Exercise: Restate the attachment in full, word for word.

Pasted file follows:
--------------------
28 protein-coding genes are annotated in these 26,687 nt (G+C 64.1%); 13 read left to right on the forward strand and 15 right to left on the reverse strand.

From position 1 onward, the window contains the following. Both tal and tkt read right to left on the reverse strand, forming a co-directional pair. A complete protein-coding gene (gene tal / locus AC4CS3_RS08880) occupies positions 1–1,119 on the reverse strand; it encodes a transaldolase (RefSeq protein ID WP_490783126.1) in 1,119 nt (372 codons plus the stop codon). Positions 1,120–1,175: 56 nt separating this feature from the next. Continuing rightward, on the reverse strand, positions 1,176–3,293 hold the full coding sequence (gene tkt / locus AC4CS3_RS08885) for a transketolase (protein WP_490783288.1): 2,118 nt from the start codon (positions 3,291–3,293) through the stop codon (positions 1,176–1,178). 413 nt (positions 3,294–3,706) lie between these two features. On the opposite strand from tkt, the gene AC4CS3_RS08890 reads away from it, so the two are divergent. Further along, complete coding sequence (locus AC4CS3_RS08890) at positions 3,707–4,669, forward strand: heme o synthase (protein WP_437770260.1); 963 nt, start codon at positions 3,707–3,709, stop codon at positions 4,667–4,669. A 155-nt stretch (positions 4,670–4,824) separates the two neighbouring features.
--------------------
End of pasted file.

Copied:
28 protein-coding genes are annotated in these 26,687 nt (G+C 64.1%); 13 read left to right on the forward strand and 15 right to left on the reverse strand.

From position 1 onward, the window contains the following. Both tal and tkt read right to left on the reverse strand, forming a co-directional pair. A complete protein-coding gene (gene tal / locus AC4CS3_RS08880) occupies positions 1–1,119 on the reverse strand; it encodes a transaldolase (RefSeq protein ID WP_490783126.1) in 1,119 nt (372 codons plus the stop codon). Positions 1,120–1,175: 56 nt separating this feature from the next. Continuing rightward, on the reverse strand, positions 1,176–3,293 hold the full coding sequence (gene tkt / locus AC4CS3_RS08885) for a transketolase (protein WP_490783288.1): 2,118 nt from the start codon (positions 3,291–3,293) through the stop codon (positions 1,176–1,178). 413 nt (positions 3,294–3,706) lie between these two features. On the opposite strand from tkt, the gene AC4CS3_RS08890 reads away from it, so the two are divergent. Further along, complete coding sequence (locus AC4CS3_RS08890) at positions 3,707–4,669, forward strand: heme o synthase (protein WP_437770260.1); 963 nt, start codon at positions 3,707–3,709, stop codon at positions 4,667–4,669. A 155-nt stretch (positions 4,670–4,824) separates the two neighbouring features.